Houston's pandemic panic
As we enter flu shot season, let’s look at how the Spanish Flu Pandemic affected Houston.
As early as July 1918, health officials in the east had sounded the alarm over the malady. Philadelphia and Boston were among the first cities to report a significant number of cases. In fact, according to a PBS documentary, 635 new cases of influenza were reported in Philadelphia in late September shortly after 200,000 gathered for a Liberty Loan drive.
In Houston, things were calm. By Sept. 27, 1918, there were about 25 cases in the city. Four cases were localized to the home of the Emma R. Newsboys Association and nine other cases were reported in Magnolia Park.
Lt. J.W. McDonald, a government official who had been handling the cases, advised against closing the schools or quarantining Camp Logan.
“I think the ‘Spanish’ should be left off the disease that has visited Houston,” he told the Houston Press in its Sept. 27 edition. “It is more like la grippe.”
Less than two weeks later, on Oct. 9, 1918, Houston City Council ordered a shutdown of all schools and public places.
“This includes schools, moving pictures, theaters, churches and in fact all manner of assemblages,” the Houston Press reported that day.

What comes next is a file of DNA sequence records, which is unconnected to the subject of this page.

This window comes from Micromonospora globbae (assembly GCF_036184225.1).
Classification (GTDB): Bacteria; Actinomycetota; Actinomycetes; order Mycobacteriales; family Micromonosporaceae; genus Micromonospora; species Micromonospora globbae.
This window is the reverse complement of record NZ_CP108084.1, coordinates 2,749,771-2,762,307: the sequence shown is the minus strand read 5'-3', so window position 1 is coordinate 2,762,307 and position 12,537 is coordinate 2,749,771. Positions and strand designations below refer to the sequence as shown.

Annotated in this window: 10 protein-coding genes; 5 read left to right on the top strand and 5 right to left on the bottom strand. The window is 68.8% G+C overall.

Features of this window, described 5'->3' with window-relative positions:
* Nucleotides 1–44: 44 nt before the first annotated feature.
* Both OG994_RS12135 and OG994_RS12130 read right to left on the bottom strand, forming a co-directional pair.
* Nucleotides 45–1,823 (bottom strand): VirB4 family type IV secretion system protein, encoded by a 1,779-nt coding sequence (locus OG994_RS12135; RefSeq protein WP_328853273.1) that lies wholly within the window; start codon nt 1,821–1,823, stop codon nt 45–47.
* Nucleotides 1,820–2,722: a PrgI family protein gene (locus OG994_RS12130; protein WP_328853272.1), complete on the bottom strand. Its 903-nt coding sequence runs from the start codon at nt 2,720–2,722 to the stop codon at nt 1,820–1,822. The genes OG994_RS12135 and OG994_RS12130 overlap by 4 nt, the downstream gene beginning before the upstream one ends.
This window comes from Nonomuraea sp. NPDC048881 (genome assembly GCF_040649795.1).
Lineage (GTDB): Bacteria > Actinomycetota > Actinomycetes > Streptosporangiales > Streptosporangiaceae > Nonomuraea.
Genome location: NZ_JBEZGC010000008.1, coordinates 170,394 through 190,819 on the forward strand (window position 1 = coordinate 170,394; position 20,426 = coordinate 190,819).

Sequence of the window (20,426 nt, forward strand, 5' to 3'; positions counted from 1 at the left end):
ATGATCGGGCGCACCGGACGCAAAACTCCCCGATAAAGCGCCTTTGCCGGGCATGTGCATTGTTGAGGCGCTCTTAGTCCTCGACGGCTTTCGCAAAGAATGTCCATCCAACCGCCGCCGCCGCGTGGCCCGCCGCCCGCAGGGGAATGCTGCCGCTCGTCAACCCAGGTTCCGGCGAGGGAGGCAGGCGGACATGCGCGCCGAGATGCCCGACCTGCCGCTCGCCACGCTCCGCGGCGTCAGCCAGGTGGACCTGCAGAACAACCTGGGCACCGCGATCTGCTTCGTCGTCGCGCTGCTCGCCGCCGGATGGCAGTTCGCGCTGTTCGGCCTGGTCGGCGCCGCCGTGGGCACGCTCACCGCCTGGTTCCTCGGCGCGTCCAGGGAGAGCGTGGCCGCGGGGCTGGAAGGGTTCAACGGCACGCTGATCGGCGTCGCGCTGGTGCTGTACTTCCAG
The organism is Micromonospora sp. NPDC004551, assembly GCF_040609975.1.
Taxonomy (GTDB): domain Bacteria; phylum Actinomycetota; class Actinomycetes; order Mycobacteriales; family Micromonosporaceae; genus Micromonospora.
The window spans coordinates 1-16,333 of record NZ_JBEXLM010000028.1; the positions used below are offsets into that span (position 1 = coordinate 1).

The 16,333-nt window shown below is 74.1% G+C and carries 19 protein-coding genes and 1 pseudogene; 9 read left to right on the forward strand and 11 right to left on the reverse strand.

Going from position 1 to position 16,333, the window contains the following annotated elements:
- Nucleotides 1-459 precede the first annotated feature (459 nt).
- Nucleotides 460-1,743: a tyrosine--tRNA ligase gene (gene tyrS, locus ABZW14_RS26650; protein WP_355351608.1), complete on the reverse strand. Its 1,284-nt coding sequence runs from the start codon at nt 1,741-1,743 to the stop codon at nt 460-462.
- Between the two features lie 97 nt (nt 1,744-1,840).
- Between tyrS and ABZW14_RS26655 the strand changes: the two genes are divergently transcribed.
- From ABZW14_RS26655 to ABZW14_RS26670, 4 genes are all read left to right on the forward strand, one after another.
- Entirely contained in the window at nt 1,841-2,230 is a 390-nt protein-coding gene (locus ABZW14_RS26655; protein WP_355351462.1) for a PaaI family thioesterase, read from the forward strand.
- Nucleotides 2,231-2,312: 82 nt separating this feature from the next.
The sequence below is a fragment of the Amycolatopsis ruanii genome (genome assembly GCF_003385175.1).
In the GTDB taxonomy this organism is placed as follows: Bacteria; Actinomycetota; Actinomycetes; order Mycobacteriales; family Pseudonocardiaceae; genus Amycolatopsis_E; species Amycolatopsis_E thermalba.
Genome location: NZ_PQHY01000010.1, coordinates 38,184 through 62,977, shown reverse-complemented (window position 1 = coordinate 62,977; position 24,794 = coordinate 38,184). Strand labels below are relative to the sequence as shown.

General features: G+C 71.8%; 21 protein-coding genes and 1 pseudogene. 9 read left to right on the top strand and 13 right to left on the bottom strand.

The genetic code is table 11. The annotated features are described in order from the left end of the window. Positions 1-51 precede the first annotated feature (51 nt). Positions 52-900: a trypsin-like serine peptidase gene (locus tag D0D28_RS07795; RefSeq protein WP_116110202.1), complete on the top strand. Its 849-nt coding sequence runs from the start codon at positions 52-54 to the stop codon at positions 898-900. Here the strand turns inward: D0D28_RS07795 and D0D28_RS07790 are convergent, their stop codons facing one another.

The WPA Guide to Houston says that between 600 and 700 cases of Spanish Flu were reported at Camp Logan. By Oct. 14, the deaths totaled 111 after just a few weeks.
(In 1920, Houston had a population of 138,276, according the Chronicle’s 1924 guide to the city. One hundred and eleven of 138,276 is about .08 percent.
According to the U.S. Census, Houston had a population of 2,016,582 in 2005. If a disease struck Houston and killed about .08 percent of the city’s population, about 1,600 residents would be dead. Imagine…1,600 Houstonians dead in a matter of weeks!)
City officials hoped everything would calm down in a few days and planned to lift the flu quarantine in a week.
Actually, it wasn’t lifted for another 16 days.
Hit hard by the shutdown were local theaters, which lost thousands of dollars during that period. The theaters reopened with such acts including Fred Bowers’ “Annual Song Review” and Jack Lingwood of Canada’s Princess Pat regiment.
Labels: city life